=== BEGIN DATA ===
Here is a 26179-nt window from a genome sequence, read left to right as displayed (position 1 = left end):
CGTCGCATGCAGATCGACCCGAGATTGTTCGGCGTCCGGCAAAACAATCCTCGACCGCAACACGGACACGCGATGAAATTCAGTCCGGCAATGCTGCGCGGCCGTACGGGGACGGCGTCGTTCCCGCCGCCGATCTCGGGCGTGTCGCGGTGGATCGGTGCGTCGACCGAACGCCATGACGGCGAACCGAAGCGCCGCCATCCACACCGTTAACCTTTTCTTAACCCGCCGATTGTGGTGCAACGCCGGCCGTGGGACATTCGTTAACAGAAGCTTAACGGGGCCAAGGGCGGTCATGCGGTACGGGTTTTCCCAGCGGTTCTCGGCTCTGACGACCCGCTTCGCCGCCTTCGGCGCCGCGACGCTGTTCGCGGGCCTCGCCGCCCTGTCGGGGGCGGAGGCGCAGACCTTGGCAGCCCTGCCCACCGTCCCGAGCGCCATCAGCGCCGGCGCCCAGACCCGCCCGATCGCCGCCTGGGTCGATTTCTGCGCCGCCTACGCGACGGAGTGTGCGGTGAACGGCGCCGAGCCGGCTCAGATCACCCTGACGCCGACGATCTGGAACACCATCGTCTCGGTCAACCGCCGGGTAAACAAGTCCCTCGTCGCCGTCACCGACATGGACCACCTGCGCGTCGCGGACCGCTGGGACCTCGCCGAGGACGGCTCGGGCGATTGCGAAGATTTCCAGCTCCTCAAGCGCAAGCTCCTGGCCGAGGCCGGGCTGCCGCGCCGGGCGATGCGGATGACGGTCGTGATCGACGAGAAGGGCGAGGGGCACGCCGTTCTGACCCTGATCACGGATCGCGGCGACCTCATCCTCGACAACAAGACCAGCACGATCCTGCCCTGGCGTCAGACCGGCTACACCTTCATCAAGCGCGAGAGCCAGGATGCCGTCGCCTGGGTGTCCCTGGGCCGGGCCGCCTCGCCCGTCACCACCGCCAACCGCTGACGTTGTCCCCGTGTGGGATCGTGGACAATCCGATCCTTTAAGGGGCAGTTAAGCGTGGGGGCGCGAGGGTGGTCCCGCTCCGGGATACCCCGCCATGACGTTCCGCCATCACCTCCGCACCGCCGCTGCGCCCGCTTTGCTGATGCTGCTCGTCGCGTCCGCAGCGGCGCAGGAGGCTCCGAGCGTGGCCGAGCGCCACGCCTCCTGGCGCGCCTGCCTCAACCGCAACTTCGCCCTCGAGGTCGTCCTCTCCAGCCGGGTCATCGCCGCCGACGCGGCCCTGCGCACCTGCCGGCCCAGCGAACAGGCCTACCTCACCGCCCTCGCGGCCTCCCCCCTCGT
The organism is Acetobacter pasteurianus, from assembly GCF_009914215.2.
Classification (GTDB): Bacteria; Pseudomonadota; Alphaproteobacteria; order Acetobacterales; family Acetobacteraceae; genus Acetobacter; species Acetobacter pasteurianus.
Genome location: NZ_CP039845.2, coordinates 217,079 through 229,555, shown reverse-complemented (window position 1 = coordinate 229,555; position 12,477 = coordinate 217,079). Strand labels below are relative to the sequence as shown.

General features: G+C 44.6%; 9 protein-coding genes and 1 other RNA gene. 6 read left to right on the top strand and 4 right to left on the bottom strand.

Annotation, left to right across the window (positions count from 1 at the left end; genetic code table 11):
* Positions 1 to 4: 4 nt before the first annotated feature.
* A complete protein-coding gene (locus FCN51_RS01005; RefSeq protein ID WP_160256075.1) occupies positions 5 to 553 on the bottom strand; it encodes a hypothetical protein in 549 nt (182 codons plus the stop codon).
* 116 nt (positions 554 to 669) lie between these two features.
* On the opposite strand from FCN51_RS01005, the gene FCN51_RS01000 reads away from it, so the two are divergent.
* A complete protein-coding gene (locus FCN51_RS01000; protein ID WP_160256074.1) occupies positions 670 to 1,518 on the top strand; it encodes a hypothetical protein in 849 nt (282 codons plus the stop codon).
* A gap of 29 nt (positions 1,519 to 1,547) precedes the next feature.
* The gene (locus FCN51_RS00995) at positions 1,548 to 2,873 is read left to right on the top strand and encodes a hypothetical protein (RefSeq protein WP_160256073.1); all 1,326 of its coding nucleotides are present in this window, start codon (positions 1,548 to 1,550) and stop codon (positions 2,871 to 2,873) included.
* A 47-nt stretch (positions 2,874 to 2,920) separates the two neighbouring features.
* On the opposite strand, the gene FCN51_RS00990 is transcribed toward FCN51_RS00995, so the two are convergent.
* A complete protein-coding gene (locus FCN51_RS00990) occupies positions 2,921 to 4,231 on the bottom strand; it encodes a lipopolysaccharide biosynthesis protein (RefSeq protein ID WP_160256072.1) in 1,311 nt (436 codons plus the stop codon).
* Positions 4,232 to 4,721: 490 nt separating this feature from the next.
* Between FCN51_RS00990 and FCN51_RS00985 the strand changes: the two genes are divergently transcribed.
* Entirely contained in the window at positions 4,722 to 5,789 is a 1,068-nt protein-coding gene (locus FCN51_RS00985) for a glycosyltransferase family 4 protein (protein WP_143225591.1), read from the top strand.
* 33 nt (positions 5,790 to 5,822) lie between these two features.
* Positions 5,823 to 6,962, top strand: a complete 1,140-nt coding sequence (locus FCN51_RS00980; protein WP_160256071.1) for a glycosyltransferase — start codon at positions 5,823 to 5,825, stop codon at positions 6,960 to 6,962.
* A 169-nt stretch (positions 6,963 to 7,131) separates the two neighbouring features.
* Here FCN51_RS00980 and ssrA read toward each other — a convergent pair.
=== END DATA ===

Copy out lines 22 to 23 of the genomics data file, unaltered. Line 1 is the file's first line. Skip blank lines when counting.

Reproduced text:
* Positions 5,823 to 6,962, top strand: a complete 1,140-nt coding sequence (locus FCN51_RS00980; protein WP_160256071.1) for a glycosyltransferase — start codon at positions 5,823 to 5,825, stop codon at positions 6,960 to 6,962.
* A 169-nt stretch (positions 6,963 to 7,131) separates the two neighbouring features.